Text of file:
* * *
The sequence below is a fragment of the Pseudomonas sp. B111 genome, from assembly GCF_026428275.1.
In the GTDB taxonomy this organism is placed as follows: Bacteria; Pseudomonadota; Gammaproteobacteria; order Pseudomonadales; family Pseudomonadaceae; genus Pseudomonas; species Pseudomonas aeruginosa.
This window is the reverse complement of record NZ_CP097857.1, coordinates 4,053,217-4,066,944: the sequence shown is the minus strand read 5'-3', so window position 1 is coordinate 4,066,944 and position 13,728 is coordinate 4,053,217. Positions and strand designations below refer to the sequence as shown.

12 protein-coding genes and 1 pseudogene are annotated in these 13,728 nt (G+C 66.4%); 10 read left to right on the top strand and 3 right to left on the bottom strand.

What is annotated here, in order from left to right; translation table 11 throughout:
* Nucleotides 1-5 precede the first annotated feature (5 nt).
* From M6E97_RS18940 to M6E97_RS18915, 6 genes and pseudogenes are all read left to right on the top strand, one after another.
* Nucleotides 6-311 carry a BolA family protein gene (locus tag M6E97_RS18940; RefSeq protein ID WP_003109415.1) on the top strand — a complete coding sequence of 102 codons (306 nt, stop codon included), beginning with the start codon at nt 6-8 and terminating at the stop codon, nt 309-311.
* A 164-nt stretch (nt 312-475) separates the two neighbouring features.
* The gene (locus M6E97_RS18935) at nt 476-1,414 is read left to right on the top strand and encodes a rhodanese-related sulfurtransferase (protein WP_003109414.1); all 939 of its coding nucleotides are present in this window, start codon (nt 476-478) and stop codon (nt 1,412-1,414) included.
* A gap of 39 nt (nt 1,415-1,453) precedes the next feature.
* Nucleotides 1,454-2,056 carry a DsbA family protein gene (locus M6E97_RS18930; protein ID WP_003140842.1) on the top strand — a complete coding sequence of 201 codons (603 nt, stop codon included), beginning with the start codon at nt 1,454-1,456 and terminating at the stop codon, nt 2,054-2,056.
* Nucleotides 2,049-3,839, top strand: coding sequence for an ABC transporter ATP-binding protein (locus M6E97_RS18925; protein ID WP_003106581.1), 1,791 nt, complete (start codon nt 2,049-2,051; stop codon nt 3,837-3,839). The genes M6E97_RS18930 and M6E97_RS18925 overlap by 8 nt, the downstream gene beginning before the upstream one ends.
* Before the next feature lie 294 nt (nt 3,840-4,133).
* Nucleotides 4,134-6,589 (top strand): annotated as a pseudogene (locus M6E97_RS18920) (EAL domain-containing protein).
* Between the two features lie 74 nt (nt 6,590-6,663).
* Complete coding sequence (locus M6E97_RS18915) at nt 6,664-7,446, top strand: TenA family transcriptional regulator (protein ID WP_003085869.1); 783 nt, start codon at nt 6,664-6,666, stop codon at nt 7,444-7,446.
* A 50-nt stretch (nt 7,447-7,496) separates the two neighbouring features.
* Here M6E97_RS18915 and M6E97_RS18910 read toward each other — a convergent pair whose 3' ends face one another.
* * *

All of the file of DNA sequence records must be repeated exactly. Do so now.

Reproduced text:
The sequence below is a fragment of the Pseudomonas sp. B111 genome, from assembly GCF_026428275.1.
In the GTDB taxonomy this organism is placed as follows: Bacteria; Pseudomonadota; Gammaproteobacteria; order Pseudomonadales; family Pseudomonadaceae; genus Pseudomonas; species Pseudomonas aeruginosa.
This window is the reverse complement of record NZ_CP097857.1, coordinates 4,053,217-4,066,944: the sequence shown is the minus strand read 5'-3', so window position 1 is coordinate 4,066,944 and position 13,728 is coordinate 4,053,217. Positions and strand designations below refer to the sequence as shown.

12 protein-coding genes and 1 pseudogene are annotated in these 13,728 nt (G+C 66.4%); 10 read left to right on the top strand and 3 right to left on the bottom strand.

What is annotated here, in order from left to right; translation table 11 throughout:
* Nucleotides 1-5 precede the first annotated feature (5 nt).
* From M6E97_RS18940 to M6E97_RS18915, 6 genes and pseudogenes are all read left to right on the top strand, one after another.
* Nucleotides 6-311 carry a BolA family protein gene (locus tag M6E97_RS18940; RefSeq protein ID WP_003109415.1) on the top strand — a complete coding sequence of 102 codons (306 nt, stop codon included), beginning with the start codon at nt 6-8 and terminating at the stop codon, nt 309-311.
* A 164-nt stretch (nt 312-475) separates the two neighbouring features.
* The gene (locus M6E97_RS18935) at nt 476-1,414 is read left to right on the top strand and encodes a rhodanese-related sulfurtransferase (protein WP_003109414.1); all 939 of its coding nucleotides are present in this window, start codon (nt 476-478) and stop codon (nt 1,412-1,414) included.
* A gap of 39 nt (nt 1,415-1,453) precedes the next feature.
* Nucleotides 1,454-2,056 carry a DsbA family protein gene (locus M6E97_RS18930; protein ID WP_003140842.1) on the top strand — a complete coding sequence of 201 codons (603 nt, stop codon included), beginning with the start codon at nt 1,454-1,456 and terminating at the stop codon, nt 2,054-2,056.
* Nucleotides 2,049-3,839, top strand: coding sequence for an ABC transporter ATP-binding protein (locus M6E97_RS18925; protein ID WP_003106581.1), 1,791 nt, complete (start codon nt 2,049-2,051; stop codon nt 3,837-3,839). The genes M6E97_RS18930 and M6E97_RS18925 overlap by 8 nt, the downstream gene beginning before the upstream one ends.
* Before the next feature lie 294 nt (nt 3,840-4,133).
* Nucleotides 4,134-6,589 (top strand): annotated as a pseudogene (locus M6E97_RS18920) (EAL domain-containing protein).
* Between the two features lie 74 nt (nt 6,590-6,663).
* Complete coding sequence (locus M6E97_RS18915) at nt 6,664-7,446, top strand: TenA family transcriptional regulator (protein ID WP_003085869.1); 783 nt, start codon at nt 6,664-6,666, stop codon at nt 7,444-7,446.
* A 50-nt stretch (nt 7,447-7,496) separates the two neighbouring features.
* Here M6E97_RS18915 and M6E97_RS18910 read toward each other — a convergent pair whose 3' ends face one another.